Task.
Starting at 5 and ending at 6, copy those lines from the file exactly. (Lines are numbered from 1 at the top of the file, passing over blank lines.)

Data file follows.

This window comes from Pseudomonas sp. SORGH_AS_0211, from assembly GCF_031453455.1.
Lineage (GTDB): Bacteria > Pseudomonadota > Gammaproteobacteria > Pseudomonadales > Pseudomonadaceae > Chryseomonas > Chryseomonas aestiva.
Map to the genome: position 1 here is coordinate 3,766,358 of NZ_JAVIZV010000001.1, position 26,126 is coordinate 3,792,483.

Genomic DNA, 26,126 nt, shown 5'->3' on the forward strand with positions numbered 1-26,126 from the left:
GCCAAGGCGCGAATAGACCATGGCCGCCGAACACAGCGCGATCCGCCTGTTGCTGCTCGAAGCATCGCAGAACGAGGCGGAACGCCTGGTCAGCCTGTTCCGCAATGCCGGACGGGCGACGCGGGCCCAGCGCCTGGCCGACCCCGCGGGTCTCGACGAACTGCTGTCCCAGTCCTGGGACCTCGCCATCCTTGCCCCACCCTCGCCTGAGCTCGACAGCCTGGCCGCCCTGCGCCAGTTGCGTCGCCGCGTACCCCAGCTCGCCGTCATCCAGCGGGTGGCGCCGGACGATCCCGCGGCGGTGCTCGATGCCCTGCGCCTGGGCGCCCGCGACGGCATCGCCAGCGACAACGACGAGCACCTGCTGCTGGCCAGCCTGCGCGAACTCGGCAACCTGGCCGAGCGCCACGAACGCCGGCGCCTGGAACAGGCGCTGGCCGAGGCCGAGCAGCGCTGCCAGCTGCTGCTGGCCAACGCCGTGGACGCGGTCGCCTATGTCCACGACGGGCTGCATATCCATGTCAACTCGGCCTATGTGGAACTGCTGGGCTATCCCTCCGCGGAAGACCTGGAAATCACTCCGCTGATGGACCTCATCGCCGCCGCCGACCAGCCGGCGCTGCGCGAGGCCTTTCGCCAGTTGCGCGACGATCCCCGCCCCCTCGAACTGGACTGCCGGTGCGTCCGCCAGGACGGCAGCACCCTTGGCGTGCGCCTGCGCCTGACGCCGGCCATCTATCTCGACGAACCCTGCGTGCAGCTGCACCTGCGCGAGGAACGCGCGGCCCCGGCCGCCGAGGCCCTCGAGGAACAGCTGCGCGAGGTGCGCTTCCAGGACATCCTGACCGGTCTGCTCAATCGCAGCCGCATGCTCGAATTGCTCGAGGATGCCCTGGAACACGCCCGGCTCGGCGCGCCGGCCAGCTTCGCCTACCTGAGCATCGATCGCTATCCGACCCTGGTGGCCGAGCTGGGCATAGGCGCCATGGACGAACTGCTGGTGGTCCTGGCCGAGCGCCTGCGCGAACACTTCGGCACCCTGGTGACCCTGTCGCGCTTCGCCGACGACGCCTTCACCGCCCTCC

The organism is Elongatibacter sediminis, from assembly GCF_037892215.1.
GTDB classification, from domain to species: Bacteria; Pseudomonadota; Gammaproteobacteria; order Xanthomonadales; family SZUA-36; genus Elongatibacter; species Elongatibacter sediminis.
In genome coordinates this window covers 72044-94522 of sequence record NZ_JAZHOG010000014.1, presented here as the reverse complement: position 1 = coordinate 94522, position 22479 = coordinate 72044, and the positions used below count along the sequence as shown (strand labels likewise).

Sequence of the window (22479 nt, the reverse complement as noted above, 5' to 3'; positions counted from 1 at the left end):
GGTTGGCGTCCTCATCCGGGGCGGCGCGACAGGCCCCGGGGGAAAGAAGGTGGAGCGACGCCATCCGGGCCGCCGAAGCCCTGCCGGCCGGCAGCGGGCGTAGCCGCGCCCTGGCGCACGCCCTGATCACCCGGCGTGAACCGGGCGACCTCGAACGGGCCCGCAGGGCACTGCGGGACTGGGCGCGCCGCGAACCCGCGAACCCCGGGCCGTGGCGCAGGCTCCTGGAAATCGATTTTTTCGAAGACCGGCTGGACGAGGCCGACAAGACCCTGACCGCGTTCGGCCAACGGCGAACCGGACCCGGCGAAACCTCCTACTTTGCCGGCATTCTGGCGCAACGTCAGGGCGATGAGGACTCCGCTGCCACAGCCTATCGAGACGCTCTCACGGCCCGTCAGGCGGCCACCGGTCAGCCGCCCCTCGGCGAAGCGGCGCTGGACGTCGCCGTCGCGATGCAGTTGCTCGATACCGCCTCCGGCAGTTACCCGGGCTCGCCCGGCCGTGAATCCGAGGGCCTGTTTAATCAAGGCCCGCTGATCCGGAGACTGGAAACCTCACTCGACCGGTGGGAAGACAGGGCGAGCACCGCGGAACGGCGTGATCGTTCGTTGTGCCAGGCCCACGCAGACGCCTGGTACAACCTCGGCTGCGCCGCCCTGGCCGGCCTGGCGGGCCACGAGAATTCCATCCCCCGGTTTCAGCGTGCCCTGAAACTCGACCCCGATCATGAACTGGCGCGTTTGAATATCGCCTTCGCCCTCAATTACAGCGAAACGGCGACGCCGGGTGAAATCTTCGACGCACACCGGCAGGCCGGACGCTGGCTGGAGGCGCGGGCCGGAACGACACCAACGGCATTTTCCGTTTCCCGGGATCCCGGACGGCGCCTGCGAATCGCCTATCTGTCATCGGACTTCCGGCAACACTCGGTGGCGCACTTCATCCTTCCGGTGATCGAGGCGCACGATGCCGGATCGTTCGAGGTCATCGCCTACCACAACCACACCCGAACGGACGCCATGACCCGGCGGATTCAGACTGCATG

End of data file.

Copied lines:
GCCAAGGCGCGAATAGACCATGGCCGCCGAACACAGCGCGATCCGCCTGTTGCTGCTCGAAGCATCGCAGAACGAGGCGGAACGCCTGGTCAGCCTGTTCCGCAATGCCGGACGGGCGACGCGGGCCCAGCGCCTGGCCGACCCCGCGGGTCTCGACGAACTGCTGTCCCAGTCCTGGGACCTCGCCATCCTTGCCCCACCCTCGCCTGAGCTCGACAGCCTGGCCGCCCTGCGCCAGTTGCGTCGCCGCGTACCCCAGCTCGCCGTCATCCAGCGGGTGGCGCCGGACGATCCCGCGGCGGTGCTCGATGCCCTGCGCCTGGGCGCCCGCGACGGCATCGCCAGCGACAACGACGAGCACCTGCTGCTGGCCAGCCTGCGCGAACTCGGCAACCTGGCCGAGCGCCACGAACGCCGGCGCCTGGAACAGGCGCTGGCCGAGGCCGAGCAGCGCTGCCAGCTGCTGCTGGCCAACGCCGTGGACGCGGTCGCCTATGTCCACGACGGGCTGCATATCCATGTCAACTCGGCCTATGTGGAACTGCTGGGCTATCCCTCCGCGGAAGACCTGGAAATCACTCCGCTGATGGACCTCATCGCCGCCGCCGACCAGCCGGCGCTGCGCGAGGCCTTTCGCCAGTTGCGCGACGATCCCCGCCCCCTCGAACTGGACTGCCGGTGCGTCCGCCAGGACGGCAGCACCCTTGGCGTGCGCCTGCGCCTGACGCCGGCCATCTATCTCGACGAACCCTGCGTGCAGCTGCACCTGCGCGAGGAACGCGCGGCCCCGGCCGCCGAGGCCCTCGAGGAACAGCTGCGCGAGGTGCGCTTCCAGGACATCCTGACCGGTCTGCTCAATCGCAGCCGCATGCTCGAATTGCTCGAGGATGCCCTGGAACACGCCCGGCTCGGCGCGCCGGCCAGCTTCGCCTACCTGAGCATCGATCGCTATCCGACCCTGGTGGCCGAGCTGGGCATAGGCGCCATGGACGAACTGCTGGTGGTCCTGGCCGAGCGCCTGCGCGAACACTTCGGCACCCTGGTGACCCTGTCGCGCTTCGCCGACGACGCCTTCACCGCCCTCC

The organism is Elongatibacter sediminis, from assembly GCF_037892215.1.